This small book was published in 1976 in an edition with fine illustrations from Patricia Saunders.
Everybody’s favourite? Unbelievably long out of print.
Written in natural speech rhythms but with some regular beats that will be there if you recite candidly.
A dynamic opening with the wind sweeping from the desert interior of Australia, the desert used to explode many atomic bombs. A highly successful personification of the wind as energy, spirit, pneuma. Then a wonderful evocative fond picture of Francis’ early life, natural and unforced. Even a humorous aside
I have heard the mavis singing
Variations on Home Sweet Home.
surely a recalling of J. Alfred Prufrock’s
I have heard the mermaids singing, each to each.
I do not think that they will sing to me.
but without any of the disillusionment of early Eliot.
Our poet faces the wonderful task of creating the Word for the Silent Land, giving it voice. And Francis proceeds with a lovely mixture of the humorous and the lyrical. By the way the painter he mentions, Sassetta, was a great Siennese renaissance artist renowned for his mastery of pattern and rhythm: the ugliness of the city was awakening his craving for beauty.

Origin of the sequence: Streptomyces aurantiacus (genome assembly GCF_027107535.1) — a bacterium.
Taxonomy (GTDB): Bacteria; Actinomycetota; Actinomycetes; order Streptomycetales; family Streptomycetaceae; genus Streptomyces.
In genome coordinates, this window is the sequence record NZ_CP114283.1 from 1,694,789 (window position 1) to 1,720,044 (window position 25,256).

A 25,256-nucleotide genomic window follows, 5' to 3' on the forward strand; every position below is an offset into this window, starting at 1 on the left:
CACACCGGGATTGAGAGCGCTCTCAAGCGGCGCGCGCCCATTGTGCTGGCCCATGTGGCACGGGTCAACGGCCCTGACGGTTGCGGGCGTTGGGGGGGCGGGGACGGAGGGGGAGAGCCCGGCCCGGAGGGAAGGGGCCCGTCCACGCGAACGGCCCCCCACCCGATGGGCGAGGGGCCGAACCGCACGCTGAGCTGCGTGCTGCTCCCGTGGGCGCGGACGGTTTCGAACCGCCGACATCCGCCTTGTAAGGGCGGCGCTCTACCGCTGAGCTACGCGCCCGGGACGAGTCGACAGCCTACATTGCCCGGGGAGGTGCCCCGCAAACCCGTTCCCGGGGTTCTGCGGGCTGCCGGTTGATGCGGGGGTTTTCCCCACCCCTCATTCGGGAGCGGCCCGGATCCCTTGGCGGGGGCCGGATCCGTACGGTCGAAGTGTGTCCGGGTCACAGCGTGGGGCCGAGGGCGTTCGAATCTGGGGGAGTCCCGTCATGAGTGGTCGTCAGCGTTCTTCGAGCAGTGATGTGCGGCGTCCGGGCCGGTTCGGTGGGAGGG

The poem ends with a dazzling perspective on the infinitude of love, along with a social message of sweetly balanced humour and indignation.
The Wind Of The Word is a poem to give us all the courage to endure. Should be frequently recited in every Baba Centre and home. (It pays to advertise).